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A perfect example of Sacramento politics and the California State Athletic Commission

By Zach Arnold | June 19, 2013

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To read all CSAC-related articles, dating back to May 2012, CLICK HERE.

Yesterday, Governor Jerry Brown’s office made a last-minute announcement regarding a new appointee to the California State Athletic Commission. The 7-member board had just gotten filled up with new members. Here is a look at the terms of each member:

As we have previously outlined, the appointment of Carvelli was fascinating on a political level. He’s a big-time health care lobbyist in the Capitol who has ponied up a lot of cash to both Republican and Democratic politicians. He’s had to deal a lot with Darrell Steinberg, the Godfather of the state Senate. Steinberg and company have used an invisible hand, both behind the scenes and through the Department of Consumer Affairs, to really screw around with the lowly California State Athletic Commission. Carvelli’s appointment was pure politics.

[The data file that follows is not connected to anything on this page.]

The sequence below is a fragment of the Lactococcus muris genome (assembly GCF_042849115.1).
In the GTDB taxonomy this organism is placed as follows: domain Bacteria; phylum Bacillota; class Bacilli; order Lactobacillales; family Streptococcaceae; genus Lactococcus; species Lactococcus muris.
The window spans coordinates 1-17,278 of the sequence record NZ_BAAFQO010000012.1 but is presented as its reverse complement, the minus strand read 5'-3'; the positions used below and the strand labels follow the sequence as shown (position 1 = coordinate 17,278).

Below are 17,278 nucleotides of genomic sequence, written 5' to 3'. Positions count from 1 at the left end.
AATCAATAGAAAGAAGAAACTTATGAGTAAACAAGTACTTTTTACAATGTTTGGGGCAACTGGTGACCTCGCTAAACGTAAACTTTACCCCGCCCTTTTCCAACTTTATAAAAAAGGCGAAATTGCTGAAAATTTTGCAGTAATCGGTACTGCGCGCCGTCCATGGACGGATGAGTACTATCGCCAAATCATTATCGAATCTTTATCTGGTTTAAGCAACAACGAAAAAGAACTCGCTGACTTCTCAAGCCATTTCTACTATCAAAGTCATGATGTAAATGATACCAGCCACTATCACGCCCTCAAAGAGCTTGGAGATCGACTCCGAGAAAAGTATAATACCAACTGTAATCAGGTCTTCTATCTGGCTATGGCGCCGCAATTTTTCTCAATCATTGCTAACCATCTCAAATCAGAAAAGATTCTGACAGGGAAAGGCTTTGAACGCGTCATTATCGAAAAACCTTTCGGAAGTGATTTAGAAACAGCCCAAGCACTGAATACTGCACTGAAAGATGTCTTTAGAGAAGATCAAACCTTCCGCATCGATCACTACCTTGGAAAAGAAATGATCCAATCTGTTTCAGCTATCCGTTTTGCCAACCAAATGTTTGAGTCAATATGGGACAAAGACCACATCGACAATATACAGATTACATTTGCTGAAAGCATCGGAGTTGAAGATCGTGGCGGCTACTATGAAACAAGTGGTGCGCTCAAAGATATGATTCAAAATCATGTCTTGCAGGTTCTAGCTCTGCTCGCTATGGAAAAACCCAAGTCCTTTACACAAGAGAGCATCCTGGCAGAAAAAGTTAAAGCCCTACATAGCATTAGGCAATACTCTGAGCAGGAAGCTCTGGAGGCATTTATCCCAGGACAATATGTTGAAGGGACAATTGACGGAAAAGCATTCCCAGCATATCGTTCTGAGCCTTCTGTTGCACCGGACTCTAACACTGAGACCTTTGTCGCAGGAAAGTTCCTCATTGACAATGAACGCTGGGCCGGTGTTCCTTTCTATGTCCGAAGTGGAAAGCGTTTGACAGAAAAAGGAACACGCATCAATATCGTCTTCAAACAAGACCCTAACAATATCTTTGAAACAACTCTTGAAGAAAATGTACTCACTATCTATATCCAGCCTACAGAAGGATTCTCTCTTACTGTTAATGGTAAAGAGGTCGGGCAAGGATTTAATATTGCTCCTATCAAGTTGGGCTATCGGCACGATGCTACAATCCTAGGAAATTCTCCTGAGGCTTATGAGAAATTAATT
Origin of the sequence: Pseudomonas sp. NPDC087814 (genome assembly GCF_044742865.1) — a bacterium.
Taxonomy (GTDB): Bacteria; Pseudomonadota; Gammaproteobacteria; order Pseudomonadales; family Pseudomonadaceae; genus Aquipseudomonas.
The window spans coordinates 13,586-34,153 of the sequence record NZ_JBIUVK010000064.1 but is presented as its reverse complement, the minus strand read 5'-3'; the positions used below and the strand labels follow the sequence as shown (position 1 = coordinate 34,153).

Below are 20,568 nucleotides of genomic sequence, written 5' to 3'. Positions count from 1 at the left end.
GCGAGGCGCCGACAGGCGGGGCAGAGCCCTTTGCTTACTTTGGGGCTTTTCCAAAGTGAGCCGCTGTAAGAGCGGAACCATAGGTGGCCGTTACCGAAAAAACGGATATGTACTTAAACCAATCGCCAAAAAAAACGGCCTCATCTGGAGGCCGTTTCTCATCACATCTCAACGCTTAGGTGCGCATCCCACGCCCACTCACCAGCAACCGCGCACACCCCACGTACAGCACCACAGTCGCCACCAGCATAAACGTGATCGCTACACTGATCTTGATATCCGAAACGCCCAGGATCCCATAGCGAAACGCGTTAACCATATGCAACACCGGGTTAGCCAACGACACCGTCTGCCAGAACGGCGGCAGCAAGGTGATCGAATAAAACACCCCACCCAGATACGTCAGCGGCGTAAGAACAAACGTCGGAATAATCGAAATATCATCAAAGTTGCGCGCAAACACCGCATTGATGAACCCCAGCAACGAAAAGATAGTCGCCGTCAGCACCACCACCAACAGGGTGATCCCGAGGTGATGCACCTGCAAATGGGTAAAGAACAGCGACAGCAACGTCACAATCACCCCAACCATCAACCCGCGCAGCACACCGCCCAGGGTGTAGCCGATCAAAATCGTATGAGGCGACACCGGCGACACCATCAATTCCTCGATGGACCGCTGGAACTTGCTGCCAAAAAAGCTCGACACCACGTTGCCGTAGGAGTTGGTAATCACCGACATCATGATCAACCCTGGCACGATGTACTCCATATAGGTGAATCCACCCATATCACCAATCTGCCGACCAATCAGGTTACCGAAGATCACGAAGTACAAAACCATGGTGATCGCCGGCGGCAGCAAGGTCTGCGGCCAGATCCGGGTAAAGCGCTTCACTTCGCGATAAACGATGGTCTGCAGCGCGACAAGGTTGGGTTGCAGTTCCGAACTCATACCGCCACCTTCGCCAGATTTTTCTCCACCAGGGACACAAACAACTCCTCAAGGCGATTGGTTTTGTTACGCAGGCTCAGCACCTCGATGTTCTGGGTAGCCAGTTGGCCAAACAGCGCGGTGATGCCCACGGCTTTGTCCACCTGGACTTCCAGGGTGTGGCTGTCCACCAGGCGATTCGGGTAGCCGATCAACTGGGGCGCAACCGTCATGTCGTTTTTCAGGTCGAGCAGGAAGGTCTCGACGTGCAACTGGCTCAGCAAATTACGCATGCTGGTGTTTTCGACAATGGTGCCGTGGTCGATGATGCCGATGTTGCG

Dean Grafilo is another shining example of California politics at work with CSAC. Grafilo was a representative of the local SEIU in Sacramento, a former chief of staff to Assemblyman Warren Furutani, a legislative aide to Assemblyman Alberto Torrico, and the associate government relations director for the California Medical Association. In other words, there’s nothing in Grafilo’s background that suggested he had a role on CSAC’s board and yet he got appointed. Why? Because Grafilo was appointed the day before DCA & CADEM tried to oust George Dodd at a public meeting in El Monte, California. Grafilo was sent to El Monte to essentially be a go’fer, a hatchet man to tell the other board members to fire George Dodd. When that didn’t happen, Grafilo stayed busy in other various political projects. The culmination of this has now led Grafilo to become the chief of staff for Assemblyman Rob Bonta, an Oakland Democrat.

It’s men like Grafilo, political lifers, who have been sent to control to influence the Athletic Commission. It’s these kinds of politics that have created a non-stop chaotic atmosphere for CSAC meetings. When there is constant turnover and political meddling by the most powerful forces in Sacramento, it’s impossible to maintain stability.